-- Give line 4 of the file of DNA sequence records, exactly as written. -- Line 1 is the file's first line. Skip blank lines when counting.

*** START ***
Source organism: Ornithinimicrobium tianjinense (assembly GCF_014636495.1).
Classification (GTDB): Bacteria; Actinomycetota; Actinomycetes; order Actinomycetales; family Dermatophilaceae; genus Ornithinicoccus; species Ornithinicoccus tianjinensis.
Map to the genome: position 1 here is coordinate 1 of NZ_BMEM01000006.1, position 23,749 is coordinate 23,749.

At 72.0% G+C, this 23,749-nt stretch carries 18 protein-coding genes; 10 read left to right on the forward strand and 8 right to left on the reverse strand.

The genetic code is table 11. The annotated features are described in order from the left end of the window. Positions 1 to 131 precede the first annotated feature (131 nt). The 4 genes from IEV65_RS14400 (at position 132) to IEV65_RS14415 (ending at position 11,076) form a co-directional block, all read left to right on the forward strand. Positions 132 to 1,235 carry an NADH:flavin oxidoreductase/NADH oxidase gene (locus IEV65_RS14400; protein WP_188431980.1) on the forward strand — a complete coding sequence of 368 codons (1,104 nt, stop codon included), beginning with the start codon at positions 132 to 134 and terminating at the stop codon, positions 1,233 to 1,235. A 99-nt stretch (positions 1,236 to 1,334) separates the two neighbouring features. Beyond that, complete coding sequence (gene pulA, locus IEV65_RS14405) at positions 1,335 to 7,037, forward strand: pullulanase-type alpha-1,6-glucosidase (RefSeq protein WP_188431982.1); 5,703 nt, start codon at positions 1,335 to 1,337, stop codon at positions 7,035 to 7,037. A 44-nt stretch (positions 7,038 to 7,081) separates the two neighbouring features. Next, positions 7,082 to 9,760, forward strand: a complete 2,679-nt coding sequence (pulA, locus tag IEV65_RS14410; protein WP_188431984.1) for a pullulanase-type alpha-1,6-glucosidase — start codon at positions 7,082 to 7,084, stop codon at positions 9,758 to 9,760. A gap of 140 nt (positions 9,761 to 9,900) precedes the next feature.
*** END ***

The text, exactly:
At 72.0% G+C, this 23,749-nt stretch carries 18 protein-coding genes; 10 read left to right on the forward strand and 8 right to left on the reverse strand.